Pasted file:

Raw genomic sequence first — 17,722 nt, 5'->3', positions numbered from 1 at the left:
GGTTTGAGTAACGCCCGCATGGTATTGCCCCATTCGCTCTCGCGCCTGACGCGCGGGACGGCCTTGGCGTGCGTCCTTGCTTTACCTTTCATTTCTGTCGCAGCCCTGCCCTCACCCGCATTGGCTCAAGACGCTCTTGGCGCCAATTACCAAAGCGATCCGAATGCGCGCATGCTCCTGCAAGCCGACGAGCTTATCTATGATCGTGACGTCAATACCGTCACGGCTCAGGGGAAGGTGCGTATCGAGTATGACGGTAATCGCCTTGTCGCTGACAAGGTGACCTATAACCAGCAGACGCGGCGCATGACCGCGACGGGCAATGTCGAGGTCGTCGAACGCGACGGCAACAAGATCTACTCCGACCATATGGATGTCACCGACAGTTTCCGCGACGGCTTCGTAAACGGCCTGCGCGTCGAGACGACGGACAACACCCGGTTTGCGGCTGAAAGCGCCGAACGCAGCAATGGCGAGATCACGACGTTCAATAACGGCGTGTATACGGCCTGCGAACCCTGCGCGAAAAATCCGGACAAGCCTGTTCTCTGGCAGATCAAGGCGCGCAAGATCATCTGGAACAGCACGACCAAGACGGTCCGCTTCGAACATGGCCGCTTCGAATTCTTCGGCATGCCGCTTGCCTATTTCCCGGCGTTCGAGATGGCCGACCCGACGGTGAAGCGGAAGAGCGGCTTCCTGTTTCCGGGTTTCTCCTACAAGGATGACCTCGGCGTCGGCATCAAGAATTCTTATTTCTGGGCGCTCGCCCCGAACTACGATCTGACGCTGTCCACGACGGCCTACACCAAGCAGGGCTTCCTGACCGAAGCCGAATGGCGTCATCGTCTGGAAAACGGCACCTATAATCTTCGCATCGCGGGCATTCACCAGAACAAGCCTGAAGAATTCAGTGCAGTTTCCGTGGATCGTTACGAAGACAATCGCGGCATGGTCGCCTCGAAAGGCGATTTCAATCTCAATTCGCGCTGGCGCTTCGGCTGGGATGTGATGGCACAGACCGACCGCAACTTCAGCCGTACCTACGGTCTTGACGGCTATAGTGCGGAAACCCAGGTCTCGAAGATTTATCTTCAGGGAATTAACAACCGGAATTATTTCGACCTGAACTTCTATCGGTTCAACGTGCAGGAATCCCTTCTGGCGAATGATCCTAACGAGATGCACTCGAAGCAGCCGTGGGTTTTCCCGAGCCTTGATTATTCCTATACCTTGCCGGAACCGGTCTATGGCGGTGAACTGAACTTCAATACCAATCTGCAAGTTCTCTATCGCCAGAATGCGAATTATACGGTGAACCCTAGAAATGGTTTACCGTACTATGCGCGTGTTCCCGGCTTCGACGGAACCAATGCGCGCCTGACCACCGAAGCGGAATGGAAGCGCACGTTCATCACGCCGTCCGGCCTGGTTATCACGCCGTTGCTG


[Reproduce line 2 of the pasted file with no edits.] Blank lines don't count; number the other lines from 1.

GGTTTGAGTAACGCCCGCATGGTATTGCCCCATTCGCTCTCGCGCCTGACGCGCGGGACGGCCTTGGCGTGCGTCCTTGCTTTACCTTTCATTTCTGTCGCAGCCCTGCCCTCACCCGCATTGGCTCAAGACGCTCTTGGCGCCAATTACCAAAGCGATCCGAATGCGCGCATGCTCCTGCAAGCCGACGAGCTTATCTATGATCGTGACGTCAATACCGTCACGGCTCAGGGGAAGGTGCGTATCGAGTATGACGGTAATCGCCTTGTCGCTGACAAGGTGACCTATAACCAGCAGACGCGGCGCATGACCGCGACGGGCAATGTCGAGGTCGTCGAACGCGACGGCAACAAGATCTACTCCGACCATATGGATGTCACCGACAGTTTCCGCGACGGCTTCGTAAACGGCCTGCGCGTCGAGACGACGGACAACACCCGGTTTGCGGCTGAAAGCGCCGAACGCAGCAATGGCGAGATCACGACGTTCAATAACGGCGTGTATACGGCCTGCGAACCCTGCGCGAAAAATCCGGACAAGCCTGTTCTCTGGCAGATCAAGGCGCGCAAGATCATCTGGAACAGCACGACCAAGACGGTCCGCTTCGAACATGGCCGCTTCGAATTCTTCGGCATGCCGCTTGCCTATTTCCCGGCGTTCGAGATGGCCGACCCGACGGTGAAGCGGAAGAGCGGCTTCCTGTTTCCGGGTTTCTCCTACAAGGATGACCTCGGCGTCGGCATCAAGAATTCTTATTTCTGGGCGCTCGCCCCGAACTACGATCTGACGCTGTCCACGACGGCCTACACCAAGCAGGGCTTCCTGACCGAAGCCGAATGGCGTCATCGTCTGGAAAACGGCACCTATAATCTTCGCATCGCGGGCATTCACCAGAACAAGCCTGAAGAATTCAGTGCAGTTTCCGTGGATCGTTACGAAGACAATCGCGGCATGGTCGCCTCGAAAGGCGATTTCAATCTCAATTCGCGCTGGCGCTTCGGCTGGGATGTGATGGCACAGACCGACCGCAACTTCAGCCGTACCTACGGTCTTGACGGCTATAGTGCGGAAACCCAGGTCTCGAAGATTTATCTTCAGGGAATTAACAACCGGAATTATTTCGACCTGAACTTCTATCGGTTCAACGTGCAGGAATCCCTTCTGGCGAATGATCCTAACGAGATGCACTCGAAGCAGCCGTGGGTTTTCCCGAGCCTTGATTATTCCTATACCTTGCCGGAACCGGTCTATGGCGGTGAACTGAACTTCAATACCAATCTGCAAGTTCTCTATCGCCAGAATGCGAATTATACGGTGAACCCTAGAAATGGTTTACCGTACTATGCGCGTGTTCCCGGCTTCGACGGAACCAATGCGCGCCTGACCACCGAAGCGGAATGGAAGCGCACGTTCATCACGCCGTCCGGCCTGGTTATCACGCCGTTGCTG